Day 13: Four Caddies to One

Islamabad, April 3, 6:10 pm

In "Moby Dick" before Ishmael goes out on the whale ship, he is holed up by bad weather and eats a lot of very fine clam chowder.

"If you can get nothing else out of this world," he says, "at least get a good meal out of it."

I had a day off Saturday. I called Adil at noon. He was at work.

"I'd like to play golf," I said.

"When?" he asked.

"Whenever it is convenient for you," I said. He thought for a moment.

"How about right now?" he said.

"Fine. Tell Happy I will be down in 15 minutes."

Happy was in the lobby. I thought about getting in the front seat, then got in the back. We went to Adil's office. He moved furniture and office supplies in and out of the country. His office rooms were separated by Old West swinging saloon doors. I pushed through one to find Adil at his computer in a t-shirt and jeans. We bought him a collared shirt and a pair of khakis on the way to the course. He got in the back seat too.

Pakistan had two 18-hole golf courses; one in the capital, the other in Rawalpindi. The Islamabad Country Club had a pro shop. I bought a shirt with the logo for my brother and the biggest glove they had. They had decent rental clubs and a bag. Titleist Pro V1 balls cost 900 Pakistani rupees for a sleeve of three. That was five dollars a ball. A caddy for 18 holes cost 250 rupees. That meant four hours worth of work carrying golf clubs cost less than one golf ball.

I had caddied in Rye, New York beginning at age 11. Now I was going to have a caddy for the first time in my life.

We walked down to meet the caddies. I remembered as a caddy I always liked it when the member asked my name and shook my hand. I walked up to my man and extended my hand and introduced myself and asked his name. In a soft voice he said his name and I had to look at him in the face and ask him again, it sounded like Ishtaf.

Adil also had a caddy. The bags were old and the zippers were broken off. Adil asked if we wanted ball boys. I looked at a little boy about up to my hip. He had a giant laminated name tag pinned to a dirty shirt. They all had dirty, ancient illegible laminated name tags pinned to their shirts.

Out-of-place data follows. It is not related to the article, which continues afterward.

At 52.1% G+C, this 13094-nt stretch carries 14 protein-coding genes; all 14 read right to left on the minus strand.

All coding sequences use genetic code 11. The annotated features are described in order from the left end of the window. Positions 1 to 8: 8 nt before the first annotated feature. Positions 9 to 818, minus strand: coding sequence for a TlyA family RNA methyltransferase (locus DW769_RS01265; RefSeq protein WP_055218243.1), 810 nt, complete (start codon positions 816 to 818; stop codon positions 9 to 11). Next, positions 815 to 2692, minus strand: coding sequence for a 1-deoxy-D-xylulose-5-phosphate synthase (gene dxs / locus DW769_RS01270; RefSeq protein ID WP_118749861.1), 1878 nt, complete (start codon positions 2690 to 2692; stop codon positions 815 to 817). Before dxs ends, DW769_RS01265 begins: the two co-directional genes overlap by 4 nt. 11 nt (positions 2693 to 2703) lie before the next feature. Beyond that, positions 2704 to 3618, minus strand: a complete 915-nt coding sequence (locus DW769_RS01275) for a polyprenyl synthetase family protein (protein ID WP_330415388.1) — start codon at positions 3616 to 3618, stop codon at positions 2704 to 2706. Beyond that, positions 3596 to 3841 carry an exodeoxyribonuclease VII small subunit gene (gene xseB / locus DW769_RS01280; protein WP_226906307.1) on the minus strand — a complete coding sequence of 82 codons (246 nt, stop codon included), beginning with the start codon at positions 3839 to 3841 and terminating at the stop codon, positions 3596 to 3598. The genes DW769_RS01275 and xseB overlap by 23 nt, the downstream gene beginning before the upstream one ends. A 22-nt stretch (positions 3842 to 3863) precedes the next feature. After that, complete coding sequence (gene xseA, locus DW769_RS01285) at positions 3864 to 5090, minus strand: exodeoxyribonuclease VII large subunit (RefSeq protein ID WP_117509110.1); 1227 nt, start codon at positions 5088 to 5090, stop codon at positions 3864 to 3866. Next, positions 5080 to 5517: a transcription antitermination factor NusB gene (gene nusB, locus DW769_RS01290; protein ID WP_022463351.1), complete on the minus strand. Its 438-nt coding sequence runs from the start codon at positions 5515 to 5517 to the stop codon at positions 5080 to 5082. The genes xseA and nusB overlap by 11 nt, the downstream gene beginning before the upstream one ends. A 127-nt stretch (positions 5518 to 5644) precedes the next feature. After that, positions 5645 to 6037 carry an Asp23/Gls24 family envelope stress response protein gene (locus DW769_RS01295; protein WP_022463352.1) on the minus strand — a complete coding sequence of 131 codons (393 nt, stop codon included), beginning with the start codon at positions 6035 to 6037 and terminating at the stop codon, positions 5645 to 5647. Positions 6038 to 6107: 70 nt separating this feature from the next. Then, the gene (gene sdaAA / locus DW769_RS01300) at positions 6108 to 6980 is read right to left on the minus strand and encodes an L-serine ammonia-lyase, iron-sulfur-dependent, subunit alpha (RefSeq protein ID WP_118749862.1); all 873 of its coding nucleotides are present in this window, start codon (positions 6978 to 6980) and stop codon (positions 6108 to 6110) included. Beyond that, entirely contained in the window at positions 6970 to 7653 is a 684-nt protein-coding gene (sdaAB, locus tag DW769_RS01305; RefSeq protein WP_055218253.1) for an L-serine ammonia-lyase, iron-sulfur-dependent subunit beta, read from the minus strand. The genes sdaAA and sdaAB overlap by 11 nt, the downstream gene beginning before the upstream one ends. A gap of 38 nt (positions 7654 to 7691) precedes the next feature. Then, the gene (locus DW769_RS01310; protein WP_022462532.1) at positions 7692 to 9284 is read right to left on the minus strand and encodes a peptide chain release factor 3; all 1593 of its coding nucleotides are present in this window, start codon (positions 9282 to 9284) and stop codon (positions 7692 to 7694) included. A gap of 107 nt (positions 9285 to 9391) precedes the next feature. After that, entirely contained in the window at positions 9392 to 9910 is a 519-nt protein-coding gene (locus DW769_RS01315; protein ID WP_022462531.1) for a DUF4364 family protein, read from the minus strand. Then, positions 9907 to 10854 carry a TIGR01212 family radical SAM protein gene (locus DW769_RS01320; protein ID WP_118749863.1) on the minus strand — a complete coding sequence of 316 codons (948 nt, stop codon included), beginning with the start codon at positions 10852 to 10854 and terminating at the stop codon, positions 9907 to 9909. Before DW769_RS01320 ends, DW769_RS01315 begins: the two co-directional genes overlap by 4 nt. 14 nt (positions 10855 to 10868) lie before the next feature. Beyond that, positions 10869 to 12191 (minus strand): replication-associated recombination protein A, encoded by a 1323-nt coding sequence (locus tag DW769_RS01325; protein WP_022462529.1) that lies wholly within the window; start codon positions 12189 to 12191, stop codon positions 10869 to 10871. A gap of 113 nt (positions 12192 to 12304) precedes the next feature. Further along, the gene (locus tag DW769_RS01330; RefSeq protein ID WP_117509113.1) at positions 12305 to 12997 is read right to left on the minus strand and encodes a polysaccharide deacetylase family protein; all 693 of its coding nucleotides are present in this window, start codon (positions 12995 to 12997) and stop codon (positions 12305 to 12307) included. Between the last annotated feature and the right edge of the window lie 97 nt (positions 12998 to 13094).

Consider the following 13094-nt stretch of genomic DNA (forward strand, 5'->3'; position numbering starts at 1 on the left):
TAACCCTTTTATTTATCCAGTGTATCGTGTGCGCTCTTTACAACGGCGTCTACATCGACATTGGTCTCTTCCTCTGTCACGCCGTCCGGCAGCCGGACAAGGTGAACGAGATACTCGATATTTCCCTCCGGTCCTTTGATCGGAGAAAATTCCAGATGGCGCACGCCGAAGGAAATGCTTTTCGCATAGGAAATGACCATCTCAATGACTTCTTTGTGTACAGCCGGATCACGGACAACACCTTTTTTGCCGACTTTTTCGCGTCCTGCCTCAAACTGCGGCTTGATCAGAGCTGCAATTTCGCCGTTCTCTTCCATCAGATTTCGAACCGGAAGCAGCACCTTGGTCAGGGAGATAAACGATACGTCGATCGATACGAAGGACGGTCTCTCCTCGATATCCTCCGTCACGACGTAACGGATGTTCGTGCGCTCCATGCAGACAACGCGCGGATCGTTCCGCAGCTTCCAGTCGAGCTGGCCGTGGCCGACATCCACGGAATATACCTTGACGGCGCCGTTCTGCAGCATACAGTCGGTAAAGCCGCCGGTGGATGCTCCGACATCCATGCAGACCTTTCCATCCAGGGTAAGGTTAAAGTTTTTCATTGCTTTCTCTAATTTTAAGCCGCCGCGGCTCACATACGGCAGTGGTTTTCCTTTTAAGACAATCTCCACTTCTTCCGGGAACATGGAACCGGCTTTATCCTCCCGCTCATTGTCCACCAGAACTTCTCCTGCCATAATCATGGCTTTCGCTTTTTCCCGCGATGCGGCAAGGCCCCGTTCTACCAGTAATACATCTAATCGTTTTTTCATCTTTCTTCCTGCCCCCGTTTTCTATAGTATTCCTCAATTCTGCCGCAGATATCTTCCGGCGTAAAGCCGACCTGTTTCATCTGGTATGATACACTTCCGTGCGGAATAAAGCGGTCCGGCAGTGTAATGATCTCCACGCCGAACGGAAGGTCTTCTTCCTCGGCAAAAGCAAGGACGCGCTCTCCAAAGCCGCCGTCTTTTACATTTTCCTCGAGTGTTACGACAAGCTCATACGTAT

"Sure," I said. "Let's take them all."

I had thought part of the caddy's job was watching the ball. Evidently in Pakistan there was a division of labor between carrying the bags and specialists whose sole duty it was to spot the ball. And we had two of them.

On the first hole they had all taken their positions – two caddies on the tee with us, one ball boy guarding the right rough, the other a few hundred yards out ahead near the woods on the left, both anticipating the worst.

It was added pressure, having a caddy watch you hit. I put one short, the other left. Adil was clearly a chopper. I looked at his caddy. The heel on his right sneaker was split down to the sole, but the shoe stayed on when he walked. My caddy had black shoes on that were whole. Probably no accident I got the one with shoes. He was a few years older than Adil's man, and had dark black circles around his eyes. They had probably been waiting all day for a loop when we turned up at 2 pm.

I hit two balls off every tee. The tees were plastic, unbreakable, third world, not long enough. I found you could hook or slice a ball however deeply into the woods and the ball boys would find it. After a while they figured out that I played balls only from the fairway and would flip them out to me. Ishtaf may have been shy about his name, but was bold enough in his club recommendations – without solicitation he would hand me the club he thought I should use.